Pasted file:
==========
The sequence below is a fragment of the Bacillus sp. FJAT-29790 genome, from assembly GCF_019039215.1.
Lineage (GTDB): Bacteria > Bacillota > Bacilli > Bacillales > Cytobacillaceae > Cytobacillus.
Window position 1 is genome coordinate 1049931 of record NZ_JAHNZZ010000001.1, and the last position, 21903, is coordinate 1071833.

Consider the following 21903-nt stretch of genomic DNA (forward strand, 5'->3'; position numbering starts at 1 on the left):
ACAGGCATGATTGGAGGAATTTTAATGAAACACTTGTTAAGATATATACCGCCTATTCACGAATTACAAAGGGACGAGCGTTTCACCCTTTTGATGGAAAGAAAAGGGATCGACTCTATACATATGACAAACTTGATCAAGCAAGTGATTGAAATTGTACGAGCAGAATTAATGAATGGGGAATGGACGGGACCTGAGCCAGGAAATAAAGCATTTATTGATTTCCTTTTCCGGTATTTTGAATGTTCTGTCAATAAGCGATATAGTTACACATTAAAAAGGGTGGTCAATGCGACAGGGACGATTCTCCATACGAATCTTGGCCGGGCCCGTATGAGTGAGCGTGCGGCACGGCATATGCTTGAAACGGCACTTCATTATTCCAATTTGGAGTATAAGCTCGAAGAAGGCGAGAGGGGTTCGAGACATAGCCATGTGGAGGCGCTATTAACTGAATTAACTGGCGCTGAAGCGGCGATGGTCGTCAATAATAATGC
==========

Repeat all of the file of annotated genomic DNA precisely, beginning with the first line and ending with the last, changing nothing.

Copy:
The sequence below is a fragment of the Bacillus sp. FJAT-29790 genome, from assembly GCF_019039215.1.
Lineage (GTDB): Bacteria > Bacillota > Bacilli > Bacillales > Cytobacillaceae > Cytobacillus.
Window position 1 is genome coordinate 1049931 of record NZ_JAHNZZ010000001.1, and the last position, 21903, is coordinate 1071833.

Consider the following 21903-nt stretch of genomic DNA (forward strand, 5'->3'; position numbering starts at 1 on the left):
ACAGGCATGATTGGAGGAATTTTAATGAAACACTTGTTAAGATATATACCGCCTATTCACGAATTACAAAGGGACGAGCGTTTCACCCTTTTGATGGAAAGAAAAGGGATCGACTCTATACATATGACAAACTTGATCAAGCAAGTGATTGAAATTGTACGAGCAGAATTAATGAATGGGGAATGGACGGGACCTGAGCCAGGAAATAAAGCATTTATTGATTTCCTTTTCCGGTATTTTGAATGTTCTGTCAATAAGCGATATAGTTACACATTAAAAAGGGTGGTCAATGCGACAGGGACGATTCTCCATACGAATCTTGGCCGGGCCCGTATGAGTGAGCGTGCGGCACGGCATATGCTTGAAACGGCACTTCATTATTCCAATTTGGAGTATAAGCTCGAAGAAGGCGAGAGGGGTTCGAGACATAGCCATGTGGAGGCGCTATTAACTGAATTAACTGGCGCTGAAGCGGCGATGGTCGTCAATAATAATGC